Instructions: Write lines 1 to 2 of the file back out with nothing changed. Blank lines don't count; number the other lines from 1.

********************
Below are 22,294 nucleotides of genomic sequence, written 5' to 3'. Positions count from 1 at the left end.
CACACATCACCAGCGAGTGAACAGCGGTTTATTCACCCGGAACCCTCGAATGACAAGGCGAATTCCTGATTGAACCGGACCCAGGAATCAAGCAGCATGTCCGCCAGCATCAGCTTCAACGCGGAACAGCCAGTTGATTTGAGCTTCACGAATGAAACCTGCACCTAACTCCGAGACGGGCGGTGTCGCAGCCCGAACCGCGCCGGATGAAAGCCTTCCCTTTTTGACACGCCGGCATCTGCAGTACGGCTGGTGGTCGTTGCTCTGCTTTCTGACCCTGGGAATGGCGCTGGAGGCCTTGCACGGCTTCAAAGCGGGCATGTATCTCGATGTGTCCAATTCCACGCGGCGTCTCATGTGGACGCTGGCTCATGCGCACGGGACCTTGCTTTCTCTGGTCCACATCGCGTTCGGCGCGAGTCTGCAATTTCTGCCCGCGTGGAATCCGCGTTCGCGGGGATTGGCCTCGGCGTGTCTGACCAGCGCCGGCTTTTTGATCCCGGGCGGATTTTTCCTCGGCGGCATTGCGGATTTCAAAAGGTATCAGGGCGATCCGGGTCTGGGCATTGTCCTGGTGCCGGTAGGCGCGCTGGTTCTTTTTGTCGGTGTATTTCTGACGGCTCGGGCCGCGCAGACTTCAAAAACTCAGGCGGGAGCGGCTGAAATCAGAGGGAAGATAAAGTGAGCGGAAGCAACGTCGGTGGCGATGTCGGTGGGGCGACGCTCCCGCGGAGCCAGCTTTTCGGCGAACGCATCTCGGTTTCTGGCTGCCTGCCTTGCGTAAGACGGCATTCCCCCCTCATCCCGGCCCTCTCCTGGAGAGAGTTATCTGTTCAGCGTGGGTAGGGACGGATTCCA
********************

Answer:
Below are 22,294 nucleotides of genomic sequence, written 5' to 3'. Positions count from 1 at the left end.
CACACATCACCAGCGAGTGAACAGCGGTTTATTCACCCGGAACCCTCGAATGACAAGGCGAATTCCTGATTGAACCGGACCCAGGAATCAAGCAGCATGTCCGCCAGCATCAGCTTCAACGCGGAACAGCCAGTTGATTTGAGCTTCACGAATGAAACCTGCACCTAACTCCGAGACGGGCGGTGTCGCAGCCCGAACCGCGCCGGATGAAAGCCTTCCCTTTTTGACACGCCGGCATCTGCAGTACGGCTGGTGGTCGTTGCTCTGCTTTCTGACCCTGGGAATGGCGCTGGAGGCCTTGCACGGCTTCAAAGCGGGCATGTATCTCGATGTGTCCAATTCCACGCGGCGTCTCATGTGGACGCTGGCTCATGCGCACGGGACCTTGCTTTCTCTGGTCCACATCGCGTTCGGCGCGAGTCTGCAATTTCTGCCCGCGTGGAATCCGCGTTCGCGGGGATTGGCCTCGGCGTGTCTGACCAGCGCCGGCTTTTTGATCCCGGGCGGATTTTTCCTCGGCGGCATTGCGGATTTCAAAAGGTATCAGGGCGATCCGGGTCTGGGCATTGTCCTGGTGCCGGTAGGCGCGCTGGTTCTTTTTGTCGGTGTATTTCTGACGGCTCGGGCCGCGCAGACTTCAAAAACTCAGGCGGGAGCGGCTGAAATCAGAGGGAAGATAAAGTGAGCGGAAGCAACGTCGGTGGCGATGTCGGTGGGGCGACGCTCCCGCGGAGCCAGCTTTTCGGCGAACGCATCTCGGTTTCTGGCTGCCTGCCTTGCGTAAGACGGCATTCCCCCCTCATCCCGGCCCTCTCCTGGAGAGAGTTATCTGTTCAGCGTGGGTAGGGACGGATTCCA